The U.S. Senate might vote later this month on a proposal to impose a renewables portfolio standard on utilities that would include an incentive to develop incremental hydropower at existing facilities as well as renewable power at ocean energy projects.
A vehicle for that proposal was advanced May 2 by the Senate Energy and Natural Resources Committee, which endorsed the markup of a proposed bill to improve energy efficiency, promote renewable fuels diversity, and invest in research on carbon sequestration.
The proposed bill currently contains no renewables portfolio language. However, Committee Chairman Jeff Bingaman, D-N.M., said he would try to amend it on the Senate floor to include a requirement that, by 2020, 15 percent of U.S. electricity supplies be generated by renewable energy sources, including incremental hydropower installed at existing hydro plants or water resources facilities. It also would include energy from wave, tidal, or other ocean-powered projects.
If Bingaman acts, it would be the fourth time a federal renewables portfolio standard for electricity production has been attempted in Congress. (HNN 3/19/07) Three times before it passed the Senate, only to be felled by a Republican-controlled House of Representatives.
Bingaman is confident, with Democrats now controlling the House, a federal standard can be set, his spokesman said.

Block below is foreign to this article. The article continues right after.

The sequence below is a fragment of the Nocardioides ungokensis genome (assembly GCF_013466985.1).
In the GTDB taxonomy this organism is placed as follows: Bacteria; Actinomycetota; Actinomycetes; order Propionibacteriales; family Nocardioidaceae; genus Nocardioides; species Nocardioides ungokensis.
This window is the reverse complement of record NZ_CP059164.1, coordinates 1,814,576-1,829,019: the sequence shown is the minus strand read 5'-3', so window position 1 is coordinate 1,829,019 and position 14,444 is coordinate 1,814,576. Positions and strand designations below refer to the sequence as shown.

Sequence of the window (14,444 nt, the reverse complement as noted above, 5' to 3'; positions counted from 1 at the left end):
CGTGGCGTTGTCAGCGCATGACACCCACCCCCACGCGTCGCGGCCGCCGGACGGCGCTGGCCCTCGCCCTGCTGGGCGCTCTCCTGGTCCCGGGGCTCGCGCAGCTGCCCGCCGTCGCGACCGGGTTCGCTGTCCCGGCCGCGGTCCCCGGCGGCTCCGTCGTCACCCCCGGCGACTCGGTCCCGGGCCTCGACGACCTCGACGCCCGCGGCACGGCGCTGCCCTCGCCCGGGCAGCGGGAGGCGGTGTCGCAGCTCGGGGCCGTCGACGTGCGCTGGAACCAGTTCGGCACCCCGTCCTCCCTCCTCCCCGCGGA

More than 20 states have established renewables portfolio standards requiring green power production. At least 12 of them are at least as stringent as Bingaman’s proposal.
“This is an issue where the states are ahead of the federal government,” said Bill Wicker, spokesman for Bingaman and the Senate Energy Committee. “There is no federal pre-emption of existing state renewable portfolio standards.”
Incremental hydro to be eligible for portfolio
Wicker said existing hydropower projects or any nuclear power plants would not be considered renewable power.
�Incremental hydro is considered a renewable; existing hydro is not,� Wicker said. �That is, improvements made to existing hydro facilities to increase efficiency or capacity would be included.�
Wicker said the renewables portfolio would be offered on the Senate floor because support for the provision is stronger in the full Senate than in the Energy Committee itself. Wicker said Bingaman got a letter May 1 signed by 50 of the chamber’s 100 senators. Add Bingaman to the count and a Senate majority “is on the record saying they will support it,” Wicker said.
Bingaman said Democratic leaders might have the Senate take up the energy bill this month. If the legislation is accepted by the Senate, it still must be approved by the House and signed by President Bush before it could become law.
Bingaman aide corrects statement: Ocean energy included